Kidnapped teen was tethered to tree, threatened with deathCompiled from Times wires
© St. Petersburg Times
published March 19, 2003
SALT LAKE CITY -- Elizabeth Smart was tethered to a tree, threatened with her life and sexually assaulted after she was kidnapped from her family home last summer, prosecutors said Tuesday after filing multiple felony charges against her alleged abductors.
Brian David Mitchell, 49, and his wife, Wanda Barzee, 57, were accused of aggravated kidnapping, sexual assault and burglary. The couple, who face multiple life sentences, are scheduled to be arraigned today in state court by a video link with the county jail. Each is being held on $10-million bail.
"We're not just dealing with a religious zealot. We're dealing with a sexual predator," Salt Lake County District Attorney David Yocom said of Mitchell, a self-professed prophet who claimed he took Elizabeth, now 15, to be his wife. Mitchell, a drifter and an excommunicated Mormon, wrote a rambling manifesto last year embracing the practice of polygamy.
Elizabeth was found March 12 with Mitchell and Barzee in neighboring Sandy, Utah.
The charges mark the first time that the police said they had evidence that Elizabeth had been sexually attacked by her captors.
The district attorney announced the charges at a news conference Tuesday. Yocom said he met with Elizabeth's parents Tuesday and they told him they will cooperate in the case, including allowing Elizabeth to testify on the assault charges. A forensic psychiatrist has been interviewing the teenager about her 9-month ordeal, Yocom said.
The court papers offered only a few -- but nonetheless telling -- details about what happened to Elizabeth after she was kidnapped June 5.
She was awakened and taken out of the house at knifepoint and forced to walk in her pajamas up a 4-mile-long mountain trail in the foothills above the family home, prosecutors said.
At the campsite, Elizabeth was assaulted, according to the court documents. Mitchell threatened Elizabeth with a knife and threatened to hurt or kill her family, court papers stated. Barzee aided or abetted her husband, prosecutors said.
The trio remained in makeshift mountain campsites not far from the family home through Oct. 8 "with little or no shelter, no plumbing, with no water supply, and with little or no food," the court documents stated.
Mitchell and Barzee also are charged with the attempted July 24 break-in -- using a knife to cut a window screen -- at the home of one of Elizabeth's cousins. The commotion awakened the 18-year-old girl and her parents, so the person fled, according to court papers.
Extremist guilty of slaying abortion doctor
BUFFALO, N.Y. -- An antiabortion extremist was convicted of second-degree murder Tuesday in the 1998 sniper slaying of an abortion doctor after an unusual trial in which no jury was used and both sides agreed the defendant fired the fatal shot.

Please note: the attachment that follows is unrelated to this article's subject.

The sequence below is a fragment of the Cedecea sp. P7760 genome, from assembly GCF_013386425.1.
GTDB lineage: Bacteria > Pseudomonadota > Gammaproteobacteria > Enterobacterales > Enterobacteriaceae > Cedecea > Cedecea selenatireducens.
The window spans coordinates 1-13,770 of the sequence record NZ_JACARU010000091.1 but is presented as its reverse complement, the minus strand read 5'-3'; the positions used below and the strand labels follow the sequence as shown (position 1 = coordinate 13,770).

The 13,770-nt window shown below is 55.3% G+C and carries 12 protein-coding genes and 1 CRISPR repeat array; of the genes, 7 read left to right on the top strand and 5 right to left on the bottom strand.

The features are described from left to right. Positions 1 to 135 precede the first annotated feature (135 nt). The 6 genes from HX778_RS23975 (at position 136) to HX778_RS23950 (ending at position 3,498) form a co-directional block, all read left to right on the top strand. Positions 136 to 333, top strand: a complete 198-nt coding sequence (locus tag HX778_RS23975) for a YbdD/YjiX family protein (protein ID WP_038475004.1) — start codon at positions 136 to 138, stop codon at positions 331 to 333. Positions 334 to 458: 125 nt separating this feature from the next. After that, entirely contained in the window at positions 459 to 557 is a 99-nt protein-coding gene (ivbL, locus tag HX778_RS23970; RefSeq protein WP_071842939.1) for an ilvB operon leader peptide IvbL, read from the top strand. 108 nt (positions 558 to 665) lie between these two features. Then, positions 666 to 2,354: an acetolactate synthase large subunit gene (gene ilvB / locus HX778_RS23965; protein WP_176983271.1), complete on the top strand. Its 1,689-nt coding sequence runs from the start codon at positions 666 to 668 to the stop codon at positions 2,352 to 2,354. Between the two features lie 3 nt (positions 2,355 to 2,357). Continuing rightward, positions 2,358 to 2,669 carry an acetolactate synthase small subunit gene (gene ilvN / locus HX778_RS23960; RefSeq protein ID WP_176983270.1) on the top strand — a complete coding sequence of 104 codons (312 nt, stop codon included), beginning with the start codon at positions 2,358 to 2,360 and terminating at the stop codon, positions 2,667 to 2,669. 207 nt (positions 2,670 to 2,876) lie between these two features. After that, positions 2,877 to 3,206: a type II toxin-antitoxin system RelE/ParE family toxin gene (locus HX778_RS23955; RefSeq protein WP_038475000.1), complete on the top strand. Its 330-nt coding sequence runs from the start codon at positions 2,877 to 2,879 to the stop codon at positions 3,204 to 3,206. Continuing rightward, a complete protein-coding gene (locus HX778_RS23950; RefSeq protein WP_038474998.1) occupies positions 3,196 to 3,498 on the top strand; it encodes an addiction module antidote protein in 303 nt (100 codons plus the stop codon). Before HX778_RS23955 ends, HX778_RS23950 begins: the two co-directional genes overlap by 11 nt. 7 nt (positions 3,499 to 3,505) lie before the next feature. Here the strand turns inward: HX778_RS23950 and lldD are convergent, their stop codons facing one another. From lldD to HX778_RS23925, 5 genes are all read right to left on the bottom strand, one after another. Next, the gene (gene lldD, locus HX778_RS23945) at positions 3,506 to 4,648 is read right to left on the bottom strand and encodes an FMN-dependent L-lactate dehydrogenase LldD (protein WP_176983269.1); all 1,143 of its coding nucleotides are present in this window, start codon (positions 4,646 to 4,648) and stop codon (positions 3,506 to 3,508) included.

James Kopp, 48, had waived a jury trial in favor of much shorter proceedings in which the judge issued a verdict based on a list of facts agreed to by the prosecution and defense.
After the verdict was read, Kopp, who was wearing a bulletproof vest, smiled at his attorney.
"Jim and I were disappointed by the verdict but not shocked by it," said his lawyer, Bruce Barket. An appeal was planned.
Kopp was found guilty of intentionally killing Dr. Barnett Slepian, 52, who was struck by a single bullet fired from a high-powered rifle through a window of his suburban Amherst home. Kopp had claimed he had intended only to wound Slepian to prevent him from performing abortions.
Shortly after the shooting, Kopp fled to Mexico and then Ireland and was one of the FBI's most-wanted fugitives until his capture in France in 2001.
At sentencing, set for May 9, Kopp faces a minimum of 15 years to life and a maximum of 25 years to life.
Gulf war vet executed at federal prison
TERRE HAUTE, Ind. -- A decorated Persian Gulf War veteran who blamed Iraqi nerve gas for turning him into a killer was put to death here Tuesday after President Bush, on the eve of another gulf war, declined to commute his sentence.
Louis Jones Jr., 53, was executed by lethal injection at dawn in the federal prison at Terre Haute for the 1995 kidnap, rape and murder of a young Army recruit in Texas. Strapped into the gurney, he quoted scripture and sang a Christian hymn.
The family of the victim, 19-year-old Tracie Joy McBride of Centerville, Minn., angrily rejected the argument by Jones and his attorney that his injuries from the Gulf War led him to kill.
"The Gulf War and Gulf War Syndrome is never an excuse to murder anybody," said her mother, Irene McBride.
Jones built a stellar 22-year career in the Army, rising to the rank of master sergeant in the Airborne Rangers and serving in the 1983 invasion of Grenada and the first Persian Gulf War.
Elsewhere . . .
FIRM FILIBUSTER: Republicans failed for a third time to break a Senate filibuster of federal judicial nominee Miguel Estrada, but said they would continue to require Democrats to vote to keep the Hispanic off the federal bench.
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